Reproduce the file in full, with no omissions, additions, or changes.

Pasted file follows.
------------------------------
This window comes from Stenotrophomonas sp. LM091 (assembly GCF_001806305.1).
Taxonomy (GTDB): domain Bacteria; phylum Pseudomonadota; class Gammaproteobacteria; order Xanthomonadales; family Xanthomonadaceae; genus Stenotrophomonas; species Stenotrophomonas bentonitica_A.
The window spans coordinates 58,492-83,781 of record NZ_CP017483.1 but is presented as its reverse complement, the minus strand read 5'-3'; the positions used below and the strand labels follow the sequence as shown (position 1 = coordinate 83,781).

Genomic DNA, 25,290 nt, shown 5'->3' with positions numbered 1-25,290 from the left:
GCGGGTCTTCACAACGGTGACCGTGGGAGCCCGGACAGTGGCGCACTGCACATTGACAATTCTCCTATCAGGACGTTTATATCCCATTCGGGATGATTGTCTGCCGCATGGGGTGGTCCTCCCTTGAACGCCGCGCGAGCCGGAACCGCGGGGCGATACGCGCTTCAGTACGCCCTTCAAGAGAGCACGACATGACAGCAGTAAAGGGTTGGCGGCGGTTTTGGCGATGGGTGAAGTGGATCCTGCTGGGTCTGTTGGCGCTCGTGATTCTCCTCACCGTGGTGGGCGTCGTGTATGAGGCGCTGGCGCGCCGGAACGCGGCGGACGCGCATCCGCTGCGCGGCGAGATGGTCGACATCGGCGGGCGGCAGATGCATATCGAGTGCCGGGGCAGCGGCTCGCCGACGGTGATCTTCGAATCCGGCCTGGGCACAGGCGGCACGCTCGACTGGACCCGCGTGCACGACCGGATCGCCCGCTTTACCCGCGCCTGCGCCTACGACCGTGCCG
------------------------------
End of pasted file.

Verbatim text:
This window comes from Stenotrophomonas sp. LM091 (assembly GCF_001806305.1).
Taxonomy (GTDB): domain Bacteria; phylum Pseudomonadota; class Gammaproteobacteria; order Xanthomonadales; family Xanthomonadaceae; genus Stenotrophomonas; species Stenotrophomonas bentonitica_A.
The window spans coordinates 58,492-83,781 of record NZ_CP017483.1 but is presented as its reverse complement, the minus strand read 5'-3'; the positions used below and the strand labels follow the sequence as shown (position 1 = coordinate 83,781).

Genomic DNA, 25,290 nt, shown 5'->3' with positions numbered 1-25,290 from the left:
GCGGGTCTTCACAACGGTGACCGTGGGAGCCCGGACAGTGGCGCACTGCACATTGACAATTCTCCTATCAGGACGTTTATATCCCATTCGGGATGATTGTCTGCCGCATGGGGTGGTCCTCCCTTGAACGCCGCGCGAGCCGGAACCGCGGGGCGATACGCGCTTCAGTACGCCCTTCAAGAGAGCACGACATGACAGCAGTAAAGGGTTGGCGGCGGTTTTGGCGATGGGTGAAGTGGATCCTGCTGGGTCTGTTGGCGCTCGTGATTCTCCTCACCGTGGTGGGCGTCGTGTATGAGGCGCTGGCGCGCCGGAACGCGGCGGACGCGCATCCGCTGCGCGGCGAGATGGTCGACATCGGCGGGCGGCAGATGCATATCGAGTGCCGGGGCAGCGGCTCGCCGACGGTGATCTTCGAATCCGGCCTGGGCACAGGCGGCACGCTCGACTGGACCCGCGTGCACGACCGGATCGCCCGCTTTACCCGCGCCTGCGCCTACGACCGTGCCG